illustrates that top policy-makers at the U.S.
Children’s Bureau, remained sharply critical of the amateurs
who founded the first specialized
adoption agencies well into the 1940s. These agencies involved
too much commerce and sentiment, Chief Katharine Lenroot charged,
and not nearly enough social
work. In comparison, she suggested that child
welfare professionals were less enthusiastic about adoption
and more likely to advocate family preservation over the separation
of children from birth parents.
In cases where children had to be placed in new homes, they were
also much more rigorous about investigation, supervision, and other
Dear Mrs. Roosevelt:
I am sorry not to have replied earlier to Miss Thompson’s
note of February 19 to Dr. Eliot asking for information with reference
to The Cradle Society in Evanston, Illinois. I was away from the
office most of last week and found that it had been held for my
The Children’s Bureau has had no official contact with The
Cradle but I have met Mrs. Walrath and Miss Colby of our staff has
personally known its program over a long period of time. We have
a considerable amount of information about it in the files of the
Mrs. Walrath founded the Cradle following her success in finding
babies for members of her own family and several of her friends.
She has received great personal satisfaction from her activities
and has strenuously resisted the practices usually followed by qualified
child-placement agencies. Instead she has relied almost entirely
on her own individual experience and her personality.
Many people have been able to get children from The Cradle when
they were not successful in obtaining children for adoption from
other agencies. Experience has shown that when good social work
has an opportunity to function the number of children eligible for
adoption is usually smaller than the number of people desiring to
adopt children. This is because there are often relatives or other
resources within the family circle that can be developed. The Cradle
places adoption on a commercial basis and accepts payment from foster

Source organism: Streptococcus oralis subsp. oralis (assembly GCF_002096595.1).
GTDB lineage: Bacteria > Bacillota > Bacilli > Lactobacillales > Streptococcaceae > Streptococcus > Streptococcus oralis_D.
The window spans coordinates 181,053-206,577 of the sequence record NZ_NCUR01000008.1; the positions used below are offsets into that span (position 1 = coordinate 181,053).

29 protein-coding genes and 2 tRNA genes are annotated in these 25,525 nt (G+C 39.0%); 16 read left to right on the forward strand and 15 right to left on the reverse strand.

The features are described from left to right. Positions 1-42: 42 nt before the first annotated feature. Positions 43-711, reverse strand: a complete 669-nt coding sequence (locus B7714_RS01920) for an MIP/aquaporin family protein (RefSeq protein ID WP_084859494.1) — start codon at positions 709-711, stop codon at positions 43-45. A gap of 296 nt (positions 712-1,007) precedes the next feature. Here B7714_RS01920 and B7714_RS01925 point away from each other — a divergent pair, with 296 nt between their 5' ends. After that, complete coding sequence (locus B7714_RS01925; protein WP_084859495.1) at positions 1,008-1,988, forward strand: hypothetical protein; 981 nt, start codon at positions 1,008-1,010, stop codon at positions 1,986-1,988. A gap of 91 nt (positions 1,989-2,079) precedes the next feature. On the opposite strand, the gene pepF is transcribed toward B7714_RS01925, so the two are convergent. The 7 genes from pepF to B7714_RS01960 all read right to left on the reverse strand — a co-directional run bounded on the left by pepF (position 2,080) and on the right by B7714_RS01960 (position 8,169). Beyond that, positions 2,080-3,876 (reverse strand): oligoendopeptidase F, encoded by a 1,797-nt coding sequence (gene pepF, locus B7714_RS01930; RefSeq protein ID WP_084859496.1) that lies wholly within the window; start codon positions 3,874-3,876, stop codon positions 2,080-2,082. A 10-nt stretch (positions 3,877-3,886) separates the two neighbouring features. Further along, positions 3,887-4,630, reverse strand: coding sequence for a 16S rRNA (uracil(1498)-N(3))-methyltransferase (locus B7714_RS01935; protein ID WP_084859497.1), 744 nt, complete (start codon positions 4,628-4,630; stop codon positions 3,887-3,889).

parents who have received a child for adoption from The Cradle.
The payments are substantial in amount. Only last week I talked
with a professional person in another State who said that he and
his wife desired to adopt a child but could not afford the price
charged by The Cradle. I was also told last week that a New Jersey
family had paid $1000 for a child. This method of finance has not
been considered wise procedure by social agencies. It is, of course,
the method of support utilized by commercial adoption agencies.
To accept payment from foster parents places the social agencies
in an almost impossible position for further evaluation of the home
and for supervision during the period preceding the final adoption.
Such a period of supervision has been found to be very necessary
to make sure that the foster parents and the child are suited to
each other. The Cradle, however, does not believe in such supervision
nor does it believe in giving the foster family information about
the history of a child placed with them. Foster parents are given
a sentimental letter for use with the child if he should ask questions
about his own people. This letter attempts to explain to the child
that his past history should be of no concern to him for he is now
a part of his foster family. It is generally agreed that every human
being has a right to know on reaching a proper age what his antecedents
are and this practice is believed to be a very serious aspect of
The Cradle’s work.
A study was made of The Cradle by Mr Paul T. Beisser in 1941. He
was at that time General Secretary of the Henry Watson Children’s
Aid Society in Baltimore. His report confirms information the Children’s
Bureau has concerning the superior medical program maintained by
the agency. I understand that not only medical but psychological
service is available.
For many years the social agencies of Chicago were greatly concerned
about the practices of the agency. Finally, Mrs. Walrath turned
to the social work field for help and applied for membership in
the Chicago Council of Social Agencies. One of the requirements
for membership was the employment of a social worker. Such a worker
was employed but we understand she was not permitted to function
in accord with her own training and experience. We are unacquainted
with the qualifications of their present social service staff but
understand they have two workers neither of which is equipped to
carry on a skillful piece of work such as should be available in
every child-placing agency.
Recently efforts to enact a more satisfactory adoption law in Illinois
were opposed by members of the Board of The Cradle. One of the standards
which it is felt are necessary in adoption laws is that the child
should reside with the proposed adopted parents for a time before
a final adoption decree is issued. Such a trial period has been
proved to be a very important method of assuring the permanency
and success of an adoption. This, of course, has not been in accordance
with the practice of The Cradle. Adoption of Cradle children are
often made before the child has lived in the home of the petitioners.
As you will see, the picture is a somewhat mixed one. I am told
that a number of Cradle adoption have been eminently successful.
However, I believe that on the whole this type of organization should
not be encouraged.
Katharine F. Lenroot, Chief